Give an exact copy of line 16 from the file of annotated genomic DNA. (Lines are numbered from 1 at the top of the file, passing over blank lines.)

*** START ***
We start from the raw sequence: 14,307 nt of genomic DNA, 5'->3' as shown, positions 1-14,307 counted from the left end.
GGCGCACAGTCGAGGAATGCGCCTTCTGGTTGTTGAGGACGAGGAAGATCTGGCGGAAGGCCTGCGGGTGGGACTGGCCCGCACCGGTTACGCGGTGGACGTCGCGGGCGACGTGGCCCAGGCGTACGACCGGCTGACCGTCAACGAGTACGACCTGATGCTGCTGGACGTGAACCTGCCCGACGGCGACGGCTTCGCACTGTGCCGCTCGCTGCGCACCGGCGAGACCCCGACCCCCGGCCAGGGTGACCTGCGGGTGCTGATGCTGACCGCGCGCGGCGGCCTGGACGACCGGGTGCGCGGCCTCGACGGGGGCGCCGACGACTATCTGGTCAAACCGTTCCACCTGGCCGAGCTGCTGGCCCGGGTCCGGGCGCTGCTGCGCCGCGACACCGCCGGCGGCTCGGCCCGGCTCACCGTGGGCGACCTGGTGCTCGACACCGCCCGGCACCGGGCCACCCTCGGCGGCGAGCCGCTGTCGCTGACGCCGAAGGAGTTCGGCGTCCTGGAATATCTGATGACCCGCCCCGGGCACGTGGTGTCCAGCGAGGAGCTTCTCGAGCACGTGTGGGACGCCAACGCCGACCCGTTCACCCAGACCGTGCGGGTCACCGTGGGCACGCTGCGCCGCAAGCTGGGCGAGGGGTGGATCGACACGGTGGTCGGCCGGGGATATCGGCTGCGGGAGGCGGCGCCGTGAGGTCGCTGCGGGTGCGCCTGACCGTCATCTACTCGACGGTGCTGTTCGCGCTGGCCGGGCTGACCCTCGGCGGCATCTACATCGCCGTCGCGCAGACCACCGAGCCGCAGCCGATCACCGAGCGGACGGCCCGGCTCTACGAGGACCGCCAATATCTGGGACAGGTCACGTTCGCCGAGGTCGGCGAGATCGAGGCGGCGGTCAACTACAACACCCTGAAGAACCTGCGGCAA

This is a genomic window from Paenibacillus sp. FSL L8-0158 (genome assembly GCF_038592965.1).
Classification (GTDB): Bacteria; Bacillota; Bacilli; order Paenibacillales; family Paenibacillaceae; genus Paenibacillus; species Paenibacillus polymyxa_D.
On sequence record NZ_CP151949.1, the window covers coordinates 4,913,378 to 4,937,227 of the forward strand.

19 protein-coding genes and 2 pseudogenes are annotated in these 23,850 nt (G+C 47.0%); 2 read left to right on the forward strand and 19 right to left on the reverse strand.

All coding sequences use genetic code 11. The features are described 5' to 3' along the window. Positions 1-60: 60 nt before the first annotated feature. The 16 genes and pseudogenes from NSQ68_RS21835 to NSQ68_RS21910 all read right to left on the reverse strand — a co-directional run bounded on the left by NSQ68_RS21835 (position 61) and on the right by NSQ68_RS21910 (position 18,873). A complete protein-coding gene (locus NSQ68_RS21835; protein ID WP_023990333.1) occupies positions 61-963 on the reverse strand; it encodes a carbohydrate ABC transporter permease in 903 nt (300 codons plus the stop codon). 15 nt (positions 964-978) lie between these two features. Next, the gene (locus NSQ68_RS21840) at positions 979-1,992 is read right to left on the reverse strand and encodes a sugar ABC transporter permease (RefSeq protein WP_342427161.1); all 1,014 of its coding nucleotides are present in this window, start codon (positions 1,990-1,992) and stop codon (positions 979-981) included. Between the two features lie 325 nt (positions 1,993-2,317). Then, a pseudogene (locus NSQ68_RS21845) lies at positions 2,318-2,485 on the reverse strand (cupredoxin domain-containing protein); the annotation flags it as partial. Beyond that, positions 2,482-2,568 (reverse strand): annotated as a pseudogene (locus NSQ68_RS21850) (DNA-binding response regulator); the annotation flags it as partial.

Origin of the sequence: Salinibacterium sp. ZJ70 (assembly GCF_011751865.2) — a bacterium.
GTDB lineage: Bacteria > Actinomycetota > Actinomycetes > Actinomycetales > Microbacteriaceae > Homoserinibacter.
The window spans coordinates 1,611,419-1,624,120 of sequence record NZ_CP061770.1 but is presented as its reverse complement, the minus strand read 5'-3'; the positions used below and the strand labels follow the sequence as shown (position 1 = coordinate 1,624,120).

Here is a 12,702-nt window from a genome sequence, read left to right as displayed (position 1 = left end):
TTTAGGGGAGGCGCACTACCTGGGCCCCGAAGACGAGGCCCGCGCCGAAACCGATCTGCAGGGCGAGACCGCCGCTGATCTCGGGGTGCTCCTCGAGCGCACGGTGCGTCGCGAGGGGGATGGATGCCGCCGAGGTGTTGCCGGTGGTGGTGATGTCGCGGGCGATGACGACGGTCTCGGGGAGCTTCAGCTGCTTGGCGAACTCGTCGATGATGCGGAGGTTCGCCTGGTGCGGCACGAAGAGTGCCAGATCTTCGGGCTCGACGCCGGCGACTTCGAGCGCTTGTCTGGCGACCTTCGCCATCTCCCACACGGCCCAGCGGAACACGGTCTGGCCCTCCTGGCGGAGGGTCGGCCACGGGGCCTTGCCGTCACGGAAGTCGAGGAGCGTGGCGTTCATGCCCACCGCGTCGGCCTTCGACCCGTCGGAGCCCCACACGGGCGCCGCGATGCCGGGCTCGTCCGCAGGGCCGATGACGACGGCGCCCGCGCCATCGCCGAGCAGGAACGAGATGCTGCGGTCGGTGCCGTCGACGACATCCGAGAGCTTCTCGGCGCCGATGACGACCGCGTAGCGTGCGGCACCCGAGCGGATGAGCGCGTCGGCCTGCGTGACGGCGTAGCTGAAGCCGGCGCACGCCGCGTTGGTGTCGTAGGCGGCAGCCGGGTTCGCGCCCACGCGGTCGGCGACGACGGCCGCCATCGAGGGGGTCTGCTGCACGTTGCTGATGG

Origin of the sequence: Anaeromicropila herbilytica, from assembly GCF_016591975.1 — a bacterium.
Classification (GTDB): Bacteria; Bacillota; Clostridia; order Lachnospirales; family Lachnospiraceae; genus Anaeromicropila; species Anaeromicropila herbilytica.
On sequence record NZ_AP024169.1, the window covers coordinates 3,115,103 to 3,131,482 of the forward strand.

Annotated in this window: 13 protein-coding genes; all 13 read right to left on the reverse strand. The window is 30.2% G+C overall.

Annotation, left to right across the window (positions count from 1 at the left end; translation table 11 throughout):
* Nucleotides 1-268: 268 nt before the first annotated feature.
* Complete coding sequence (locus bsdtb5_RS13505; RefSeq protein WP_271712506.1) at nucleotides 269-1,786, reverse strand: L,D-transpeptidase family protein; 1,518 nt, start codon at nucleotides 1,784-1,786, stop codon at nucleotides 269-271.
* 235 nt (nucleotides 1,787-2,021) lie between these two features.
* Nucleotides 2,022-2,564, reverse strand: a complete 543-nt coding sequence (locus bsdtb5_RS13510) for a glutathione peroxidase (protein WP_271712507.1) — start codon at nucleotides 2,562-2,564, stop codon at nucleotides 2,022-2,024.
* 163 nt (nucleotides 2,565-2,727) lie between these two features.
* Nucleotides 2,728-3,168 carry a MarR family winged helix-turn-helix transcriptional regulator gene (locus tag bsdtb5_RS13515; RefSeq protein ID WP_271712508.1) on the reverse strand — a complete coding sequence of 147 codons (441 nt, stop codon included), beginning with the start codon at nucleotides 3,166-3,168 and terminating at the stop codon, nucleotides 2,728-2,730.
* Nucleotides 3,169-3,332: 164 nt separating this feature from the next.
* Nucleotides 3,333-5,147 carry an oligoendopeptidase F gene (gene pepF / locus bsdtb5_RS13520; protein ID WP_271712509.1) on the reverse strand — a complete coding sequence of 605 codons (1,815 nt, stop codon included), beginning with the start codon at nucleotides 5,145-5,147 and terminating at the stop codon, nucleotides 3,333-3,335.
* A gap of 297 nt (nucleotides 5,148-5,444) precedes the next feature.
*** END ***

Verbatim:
Annotated in this window: 13 protein-coding genes; all 13 read right to left on the reverse strand. The window is 30.2% G+C overall.